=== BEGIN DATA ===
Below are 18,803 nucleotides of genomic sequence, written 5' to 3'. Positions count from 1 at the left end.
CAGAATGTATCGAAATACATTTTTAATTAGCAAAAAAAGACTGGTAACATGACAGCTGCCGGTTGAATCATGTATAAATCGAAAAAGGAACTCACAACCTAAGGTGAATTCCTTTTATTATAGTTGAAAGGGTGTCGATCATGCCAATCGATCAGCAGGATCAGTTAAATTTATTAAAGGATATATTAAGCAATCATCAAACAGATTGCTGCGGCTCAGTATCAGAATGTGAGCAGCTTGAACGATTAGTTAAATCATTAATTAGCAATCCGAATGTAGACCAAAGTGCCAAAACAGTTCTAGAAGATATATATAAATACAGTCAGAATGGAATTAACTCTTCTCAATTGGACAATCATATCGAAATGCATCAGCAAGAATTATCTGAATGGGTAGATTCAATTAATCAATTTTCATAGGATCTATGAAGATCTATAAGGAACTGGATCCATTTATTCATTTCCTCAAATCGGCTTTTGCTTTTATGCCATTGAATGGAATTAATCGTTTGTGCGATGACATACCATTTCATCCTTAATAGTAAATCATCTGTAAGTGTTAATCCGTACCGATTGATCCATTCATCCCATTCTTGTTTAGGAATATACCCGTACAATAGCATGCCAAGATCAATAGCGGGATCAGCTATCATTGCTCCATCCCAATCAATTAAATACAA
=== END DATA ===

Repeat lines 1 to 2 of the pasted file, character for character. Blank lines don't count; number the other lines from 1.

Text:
Below are 18,803 nucleotides of genomic sequence, written 5' to 3'. Positions count from 1 at the left end.
CAGAATGTATCGAAATACATTTTTAATTAGCAAAAAAAGACTGGTAACATGACAGCTGCCGGTTGAATCATGTATAAATCGAAAAAGGAACTCACAACCTAAGGTGAATTCCTTTTATTATAGTTGAAAGGGTGTCGATCATGCCAATCGATCAGCAGGATCAGTTAAATTTATTAAAGGATATATTAAGCAATCATCAAACAGATTGCTGCGGCTCAGTATCAGAATGTGAGCAGCTTGAACGATTAGTTAAATCATTAATTAGCAATCCGAATGTAGACCAAAGTGCCAAAACAGTTCTAGAAGATATATATAAATACAGTCAGAATGGAATTAACTCTTCTCAATTGGACAATCATATCGAAATGCATCAGCAAGAATTATCTGAATGGGTAGATTCAATTAATCAATTTTCATAGGATCTATGAAGATCTATAAGGAACTGGATCCATTTATTCATTTCCTCAAATCGGCTTTTGCTTTTATGCCATTGAATGGAATTAATCGTTTGTGCGATGACATACCATTTCATCCTTAATAGTAAATCATCTGTAAGTGTTAATCCGTACCGATTGATCCATTCATCCCATTCTTGTTTAGGAATATACCCGTACAATAGCATGCCAAGATCAATAGCGGGATCAGCTATCATTGCTCCATCCCAATCAATTAAATACAA